While many organizations are increasing their focus on improving employee engagement, they are doing little or nothing to prevent employee burnout. They fail to recognize the signs of stress or dissatisfaction which not only leads to low productivity but also higher staff turnover. Organizations need to take workplace stress management more seriously for dealing with employee burnout better. Even small, inexpensive initiatives can act as effective stress management tools and make a big difference to the employee morale.
- Conducting short walking meetings once a week where the team can discuss a specific agenda, gives them a break from enclosed spaces. Team leaders can use this opportunity for incorporating some amount of coaching and mentoring and also appreciate the team for their contribution.
- Encouraging employees to take a mental health day can help them especially during stressful times. When managers show support, employees feel more comfortable in asking for time off when they feel stressed.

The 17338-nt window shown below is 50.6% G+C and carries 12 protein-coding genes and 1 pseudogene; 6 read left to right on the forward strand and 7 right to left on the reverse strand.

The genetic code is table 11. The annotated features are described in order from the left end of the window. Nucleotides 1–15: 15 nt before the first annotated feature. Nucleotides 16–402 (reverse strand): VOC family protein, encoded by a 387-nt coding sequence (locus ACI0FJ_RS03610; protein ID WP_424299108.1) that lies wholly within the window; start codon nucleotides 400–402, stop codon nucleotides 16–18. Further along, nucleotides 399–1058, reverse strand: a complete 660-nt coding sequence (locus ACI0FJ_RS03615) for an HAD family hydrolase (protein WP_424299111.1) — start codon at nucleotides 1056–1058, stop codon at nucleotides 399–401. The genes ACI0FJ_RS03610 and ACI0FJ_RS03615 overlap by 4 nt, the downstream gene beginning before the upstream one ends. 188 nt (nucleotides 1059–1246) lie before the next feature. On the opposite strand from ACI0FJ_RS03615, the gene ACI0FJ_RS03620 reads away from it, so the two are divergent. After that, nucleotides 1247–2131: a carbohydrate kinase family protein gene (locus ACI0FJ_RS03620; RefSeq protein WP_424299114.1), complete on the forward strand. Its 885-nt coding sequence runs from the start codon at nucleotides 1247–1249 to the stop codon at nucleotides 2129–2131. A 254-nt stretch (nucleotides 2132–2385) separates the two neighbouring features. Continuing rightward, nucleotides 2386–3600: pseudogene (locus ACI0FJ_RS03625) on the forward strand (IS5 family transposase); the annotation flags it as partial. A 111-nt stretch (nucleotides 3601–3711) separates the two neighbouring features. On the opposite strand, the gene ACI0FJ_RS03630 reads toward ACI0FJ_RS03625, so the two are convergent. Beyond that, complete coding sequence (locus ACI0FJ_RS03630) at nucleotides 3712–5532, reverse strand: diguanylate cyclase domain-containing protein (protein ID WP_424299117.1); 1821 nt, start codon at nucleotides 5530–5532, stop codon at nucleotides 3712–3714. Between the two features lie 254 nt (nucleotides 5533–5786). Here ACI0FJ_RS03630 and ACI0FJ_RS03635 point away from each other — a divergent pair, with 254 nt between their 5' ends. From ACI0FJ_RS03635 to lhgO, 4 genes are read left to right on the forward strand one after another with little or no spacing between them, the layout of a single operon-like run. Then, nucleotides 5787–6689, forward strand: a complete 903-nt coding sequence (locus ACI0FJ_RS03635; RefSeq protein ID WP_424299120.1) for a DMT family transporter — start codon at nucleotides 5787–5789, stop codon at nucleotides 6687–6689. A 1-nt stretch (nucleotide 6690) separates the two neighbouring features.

- Employees must be encouraged to take a vacation every year by introducing mandatory leaves or tying up with holiday planners. Also, annual picnics or off-sites can give the employees a break and help them in managing work related stress.
- Offering the liberty to work from home once a week or even once a fortnight can improve employee productivity drastically. It also shows them that the organization trusts them to manage their own time which in turn increases productivity, reduces fatigue and helps prevent employee burnout.
- Various initiatives can be encouraged to promote work-life balance like early leave before holidays, encouraging activities like yoga and meditation etc. Managers must also be able to recognize when the employees are striking poor work-life balance and ensure that they get some downtime to recharge their batteries.